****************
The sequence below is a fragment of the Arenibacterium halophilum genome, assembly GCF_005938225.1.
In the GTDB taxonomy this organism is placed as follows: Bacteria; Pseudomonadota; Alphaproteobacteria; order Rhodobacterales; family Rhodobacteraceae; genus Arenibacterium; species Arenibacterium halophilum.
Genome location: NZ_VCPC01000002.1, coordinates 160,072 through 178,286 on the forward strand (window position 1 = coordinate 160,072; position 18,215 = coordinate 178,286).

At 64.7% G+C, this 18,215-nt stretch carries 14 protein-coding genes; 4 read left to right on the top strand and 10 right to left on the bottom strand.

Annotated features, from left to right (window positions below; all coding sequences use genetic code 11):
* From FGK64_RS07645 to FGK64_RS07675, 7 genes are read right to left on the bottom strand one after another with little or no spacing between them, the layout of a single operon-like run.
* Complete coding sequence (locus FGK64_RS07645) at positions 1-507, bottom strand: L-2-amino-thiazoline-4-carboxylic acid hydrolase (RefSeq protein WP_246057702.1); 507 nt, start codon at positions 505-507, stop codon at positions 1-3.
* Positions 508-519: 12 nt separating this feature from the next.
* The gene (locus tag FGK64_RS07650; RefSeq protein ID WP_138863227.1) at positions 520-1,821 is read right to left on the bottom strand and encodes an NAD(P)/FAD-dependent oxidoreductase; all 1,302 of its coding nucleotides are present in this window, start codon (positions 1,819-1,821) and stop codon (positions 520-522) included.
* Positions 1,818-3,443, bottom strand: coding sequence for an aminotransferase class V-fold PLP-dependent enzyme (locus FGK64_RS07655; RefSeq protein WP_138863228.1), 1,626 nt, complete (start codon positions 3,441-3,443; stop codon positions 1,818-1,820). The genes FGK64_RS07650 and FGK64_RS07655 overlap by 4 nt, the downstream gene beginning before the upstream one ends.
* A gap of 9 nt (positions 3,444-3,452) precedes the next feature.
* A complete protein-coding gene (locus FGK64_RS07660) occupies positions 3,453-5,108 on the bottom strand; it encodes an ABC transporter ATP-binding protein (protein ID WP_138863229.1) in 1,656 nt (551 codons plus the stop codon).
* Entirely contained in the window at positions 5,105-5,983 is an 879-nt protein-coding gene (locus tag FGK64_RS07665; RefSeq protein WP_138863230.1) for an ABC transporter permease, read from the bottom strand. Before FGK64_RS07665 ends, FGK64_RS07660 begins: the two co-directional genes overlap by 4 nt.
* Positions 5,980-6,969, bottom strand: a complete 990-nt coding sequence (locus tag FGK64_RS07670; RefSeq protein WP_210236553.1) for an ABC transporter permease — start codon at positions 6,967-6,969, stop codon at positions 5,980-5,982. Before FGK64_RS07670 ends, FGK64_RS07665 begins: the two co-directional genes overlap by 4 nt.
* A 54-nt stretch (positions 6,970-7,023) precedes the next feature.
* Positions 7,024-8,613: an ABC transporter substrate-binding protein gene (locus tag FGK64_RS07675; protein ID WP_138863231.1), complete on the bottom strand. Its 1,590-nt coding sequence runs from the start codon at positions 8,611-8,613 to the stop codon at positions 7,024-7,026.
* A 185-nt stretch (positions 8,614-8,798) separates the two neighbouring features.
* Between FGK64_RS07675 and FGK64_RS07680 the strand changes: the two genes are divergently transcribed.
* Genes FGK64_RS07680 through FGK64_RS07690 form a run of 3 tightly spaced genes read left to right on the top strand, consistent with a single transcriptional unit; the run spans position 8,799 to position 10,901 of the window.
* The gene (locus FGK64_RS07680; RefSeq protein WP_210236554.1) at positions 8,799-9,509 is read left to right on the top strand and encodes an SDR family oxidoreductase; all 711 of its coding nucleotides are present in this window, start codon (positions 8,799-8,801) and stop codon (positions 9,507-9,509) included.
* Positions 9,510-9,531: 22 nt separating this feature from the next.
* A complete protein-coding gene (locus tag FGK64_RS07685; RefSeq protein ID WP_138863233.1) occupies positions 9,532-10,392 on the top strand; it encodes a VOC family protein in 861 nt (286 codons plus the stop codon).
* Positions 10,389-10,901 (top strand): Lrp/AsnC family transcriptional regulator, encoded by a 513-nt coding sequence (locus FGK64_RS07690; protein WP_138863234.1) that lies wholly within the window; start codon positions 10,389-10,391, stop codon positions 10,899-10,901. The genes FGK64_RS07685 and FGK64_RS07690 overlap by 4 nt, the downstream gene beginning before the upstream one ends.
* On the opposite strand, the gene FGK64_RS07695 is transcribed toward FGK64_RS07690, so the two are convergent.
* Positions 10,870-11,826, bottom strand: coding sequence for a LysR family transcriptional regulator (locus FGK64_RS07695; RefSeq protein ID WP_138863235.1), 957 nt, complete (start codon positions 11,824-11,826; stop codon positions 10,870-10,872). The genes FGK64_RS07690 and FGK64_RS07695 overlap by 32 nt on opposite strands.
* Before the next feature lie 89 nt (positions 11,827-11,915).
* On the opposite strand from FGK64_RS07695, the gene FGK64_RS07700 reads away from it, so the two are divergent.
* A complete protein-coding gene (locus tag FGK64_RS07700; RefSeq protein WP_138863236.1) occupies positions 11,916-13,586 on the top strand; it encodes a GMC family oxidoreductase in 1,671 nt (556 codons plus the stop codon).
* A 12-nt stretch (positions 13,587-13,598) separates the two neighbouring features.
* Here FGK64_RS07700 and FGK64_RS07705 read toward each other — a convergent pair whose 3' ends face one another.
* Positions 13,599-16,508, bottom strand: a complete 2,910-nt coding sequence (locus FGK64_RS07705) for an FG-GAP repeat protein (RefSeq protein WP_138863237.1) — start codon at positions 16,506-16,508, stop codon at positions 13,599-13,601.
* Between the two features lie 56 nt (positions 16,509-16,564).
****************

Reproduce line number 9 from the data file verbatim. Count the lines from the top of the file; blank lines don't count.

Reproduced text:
* The gene (locus tag FGK64_RS07650; RefSeq protein ID WP_138863227.1) at positions 520-1,821 is read right to left on the bottom strand and encodes an NAD(P)/FAD-dependent oxidoreductase; all 1,302 of its coding nucleotides are present in this window, start codon (positions 1,819-1,821) and stop codon (positions 520-522) included.